It was autumn 2015, and I didn’t realise anything was wrong until I woke up from what I can only describe as an ‘absence’; I was lying on my side, on my sofa, and I was confused, disorientated. I didn’t feel ‘right’. I wasn’t myself. Emotionally, I was numb. My behaviour had been erratic recently; that week I had literally pulled the hair out of my head in rage, and then spent several days staring into nothingness; I didn’t eat, barely drank, barely moved, and all the while, the head pain was there. That was the only thing that seemed to exist in me.
A week previous, I had been enjoying all that make up my regular lifestyle; walking, running, I was progressing well with my kettlebell’s, and I’d received a note from a student of ours, thanking me for encouraging her and supporting her in my partner’s martial arts class. My partner runs his own school; a school I helped build. I am a student of the martial arts; BJJ, wrestling, MMA, full contact kickboxing and Urban Krav Maga. We also teach children which is my favourite thing to do, beaten only by the fact I’m also a devoted mother of two boys who are autistic. They are entirely dependant on me, and I have fought very hard to ensure they have received the right support in life. As a family, we had overcome many obstacles and we were working together to help support others. I was studying Sports therapy, and Indian Head Massage, and was training to become an instructor.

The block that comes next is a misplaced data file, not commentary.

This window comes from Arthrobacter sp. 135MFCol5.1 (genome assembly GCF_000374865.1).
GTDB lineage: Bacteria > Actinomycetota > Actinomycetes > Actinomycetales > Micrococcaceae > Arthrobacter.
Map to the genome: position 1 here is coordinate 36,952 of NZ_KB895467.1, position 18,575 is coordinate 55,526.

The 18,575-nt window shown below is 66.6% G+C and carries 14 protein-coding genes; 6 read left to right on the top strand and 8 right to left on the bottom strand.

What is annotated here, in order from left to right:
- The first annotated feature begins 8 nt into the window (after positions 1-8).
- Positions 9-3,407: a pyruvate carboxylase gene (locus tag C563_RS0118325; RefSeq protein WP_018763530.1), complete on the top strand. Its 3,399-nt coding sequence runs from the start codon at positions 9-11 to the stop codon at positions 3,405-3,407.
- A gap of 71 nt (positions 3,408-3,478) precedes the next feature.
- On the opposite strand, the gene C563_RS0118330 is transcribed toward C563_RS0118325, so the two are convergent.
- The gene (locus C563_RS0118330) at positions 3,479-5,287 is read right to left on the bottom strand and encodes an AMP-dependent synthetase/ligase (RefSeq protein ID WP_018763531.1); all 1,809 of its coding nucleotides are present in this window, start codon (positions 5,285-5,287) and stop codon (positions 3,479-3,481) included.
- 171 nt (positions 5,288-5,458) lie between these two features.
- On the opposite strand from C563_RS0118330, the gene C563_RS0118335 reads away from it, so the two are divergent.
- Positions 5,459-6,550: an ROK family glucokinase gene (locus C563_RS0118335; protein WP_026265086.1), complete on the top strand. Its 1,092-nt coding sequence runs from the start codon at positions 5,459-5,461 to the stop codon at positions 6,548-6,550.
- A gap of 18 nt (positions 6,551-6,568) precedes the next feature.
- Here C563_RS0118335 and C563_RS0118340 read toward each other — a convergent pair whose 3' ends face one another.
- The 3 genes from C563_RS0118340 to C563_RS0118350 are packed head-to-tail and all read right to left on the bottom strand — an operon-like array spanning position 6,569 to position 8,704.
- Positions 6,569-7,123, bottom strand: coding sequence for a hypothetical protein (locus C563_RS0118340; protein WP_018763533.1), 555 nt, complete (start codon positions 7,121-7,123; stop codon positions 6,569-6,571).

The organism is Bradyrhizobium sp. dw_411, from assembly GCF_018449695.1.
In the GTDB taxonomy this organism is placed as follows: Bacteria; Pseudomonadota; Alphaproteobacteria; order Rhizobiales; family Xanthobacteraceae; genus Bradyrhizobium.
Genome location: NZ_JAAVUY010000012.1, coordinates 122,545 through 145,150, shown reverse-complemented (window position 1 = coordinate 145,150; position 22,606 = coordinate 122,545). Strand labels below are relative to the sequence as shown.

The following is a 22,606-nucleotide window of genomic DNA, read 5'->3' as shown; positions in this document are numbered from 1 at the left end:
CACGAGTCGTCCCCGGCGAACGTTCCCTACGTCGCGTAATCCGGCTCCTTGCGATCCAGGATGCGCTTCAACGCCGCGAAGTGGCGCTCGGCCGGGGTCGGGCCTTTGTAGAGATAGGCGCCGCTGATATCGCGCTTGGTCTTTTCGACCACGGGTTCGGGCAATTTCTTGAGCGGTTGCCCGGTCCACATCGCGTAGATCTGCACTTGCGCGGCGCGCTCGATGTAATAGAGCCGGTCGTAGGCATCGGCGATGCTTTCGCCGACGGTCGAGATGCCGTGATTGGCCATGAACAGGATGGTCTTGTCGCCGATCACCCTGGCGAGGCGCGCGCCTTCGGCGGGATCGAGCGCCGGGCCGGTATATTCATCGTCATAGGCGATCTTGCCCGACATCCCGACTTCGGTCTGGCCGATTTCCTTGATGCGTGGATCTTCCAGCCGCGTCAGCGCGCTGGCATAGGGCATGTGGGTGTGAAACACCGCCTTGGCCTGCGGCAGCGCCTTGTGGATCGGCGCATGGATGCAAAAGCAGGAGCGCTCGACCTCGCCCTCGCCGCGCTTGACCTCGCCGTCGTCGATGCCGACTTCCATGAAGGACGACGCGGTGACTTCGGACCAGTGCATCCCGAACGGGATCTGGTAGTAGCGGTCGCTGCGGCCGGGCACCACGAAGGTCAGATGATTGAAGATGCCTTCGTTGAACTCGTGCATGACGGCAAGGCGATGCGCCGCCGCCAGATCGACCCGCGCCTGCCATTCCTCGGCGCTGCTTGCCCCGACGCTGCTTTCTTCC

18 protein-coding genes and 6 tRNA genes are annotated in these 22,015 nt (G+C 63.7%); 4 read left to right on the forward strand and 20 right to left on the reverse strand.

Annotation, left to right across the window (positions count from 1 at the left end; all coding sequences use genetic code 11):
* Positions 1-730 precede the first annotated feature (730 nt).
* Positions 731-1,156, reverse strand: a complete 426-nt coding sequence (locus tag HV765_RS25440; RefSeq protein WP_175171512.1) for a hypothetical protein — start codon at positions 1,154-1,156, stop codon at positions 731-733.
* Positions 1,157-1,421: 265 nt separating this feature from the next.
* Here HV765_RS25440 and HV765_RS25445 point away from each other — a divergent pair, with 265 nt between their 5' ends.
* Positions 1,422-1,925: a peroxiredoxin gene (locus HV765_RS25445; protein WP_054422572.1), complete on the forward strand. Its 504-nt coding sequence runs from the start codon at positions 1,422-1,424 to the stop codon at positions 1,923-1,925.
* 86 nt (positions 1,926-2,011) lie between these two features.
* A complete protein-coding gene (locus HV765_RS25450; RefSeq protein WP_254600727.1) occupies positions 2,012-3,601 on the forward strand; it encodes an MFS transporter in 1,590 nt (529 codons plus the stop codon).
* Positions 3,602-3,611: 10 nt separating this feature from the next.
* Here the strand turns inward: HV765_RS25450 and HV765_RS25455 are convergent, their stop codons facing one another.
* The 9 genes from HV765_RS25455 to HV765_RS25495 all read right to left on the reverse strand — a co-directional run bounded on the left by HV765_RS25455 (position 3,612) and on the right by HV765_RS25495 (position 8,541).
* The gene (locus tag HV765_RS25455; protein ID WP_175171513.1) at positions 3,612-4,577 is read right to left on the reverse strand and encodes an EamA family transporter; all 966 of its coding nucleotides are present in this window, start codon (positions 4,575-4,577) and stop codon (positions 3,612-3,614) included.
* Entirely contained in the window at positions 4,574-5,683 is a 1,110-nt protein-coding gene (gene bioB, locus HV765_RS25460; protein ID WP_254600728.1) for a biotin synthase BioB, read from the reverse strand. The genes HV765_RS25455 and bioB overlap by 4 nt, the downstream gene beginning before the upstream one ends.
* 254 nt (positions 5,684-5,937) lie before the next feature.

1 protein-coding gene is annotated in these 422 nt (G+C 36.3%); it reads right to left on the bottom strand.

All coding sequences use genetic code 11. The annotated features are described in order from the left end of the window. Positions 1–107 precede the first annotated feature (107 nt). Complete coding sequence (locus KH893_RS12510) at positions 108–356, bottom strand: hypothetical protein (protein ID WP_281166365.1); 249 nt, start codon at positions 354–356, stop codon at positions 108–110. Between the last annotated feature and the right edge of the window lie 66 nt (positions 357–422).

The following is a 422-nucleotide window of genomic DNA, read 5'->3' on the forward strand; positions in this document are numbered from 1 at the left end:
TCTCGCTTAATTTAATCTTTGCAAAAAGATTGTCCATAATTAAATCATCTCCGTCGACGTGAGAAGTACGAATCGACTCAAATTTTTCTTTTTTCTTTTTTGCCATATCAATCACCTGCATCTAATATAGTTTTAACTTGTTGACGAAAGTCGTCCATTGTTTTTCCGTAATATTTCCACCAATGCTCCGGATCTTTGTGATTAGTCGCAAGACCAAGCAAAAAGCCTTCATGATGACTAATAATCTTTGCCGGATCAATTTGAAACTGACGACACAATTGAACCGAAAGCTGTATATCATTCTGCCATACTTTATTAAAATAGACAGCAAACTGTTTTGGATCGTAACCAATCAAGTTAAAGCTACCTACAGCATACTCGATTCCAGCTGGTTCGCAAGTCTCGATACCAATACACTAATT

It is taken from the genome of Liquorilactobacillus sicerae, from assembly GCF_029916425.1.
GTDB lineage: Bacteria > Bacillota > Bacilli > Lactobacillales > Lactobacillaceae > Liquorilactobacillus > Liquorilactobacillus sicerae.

I was happy.
That week in my spin HIIT class, for the first time in my whole life, I had to stop mid-class. Never before had I ever had a problem with my heart, and yet now, it was pounding so hard, so quick. A sudden occurrence with no warning. I felt it in my throat, in my back. I was alarmed, and knew I should go to hospital, but I didn’t. I am afraid of hospitals. My heart struggled like that for around an hour.
The next few months were a downhill spiral. I was experiencing hallucinations; hearing things. I had completely soaked my bed from sweating so much. I had fevers that came and went. Chest pain that radiated down my arm. Pins and needles that was agonisingly painful.
Quitting training never once occurred to me at first; it’s too important, but my performance was terrible, I was fatiguing so quickly and my muscles were not recovering from the workouts. Before I knew it, I was sitting out of class, unable physically to join in, and one by one, I dropped a work-out.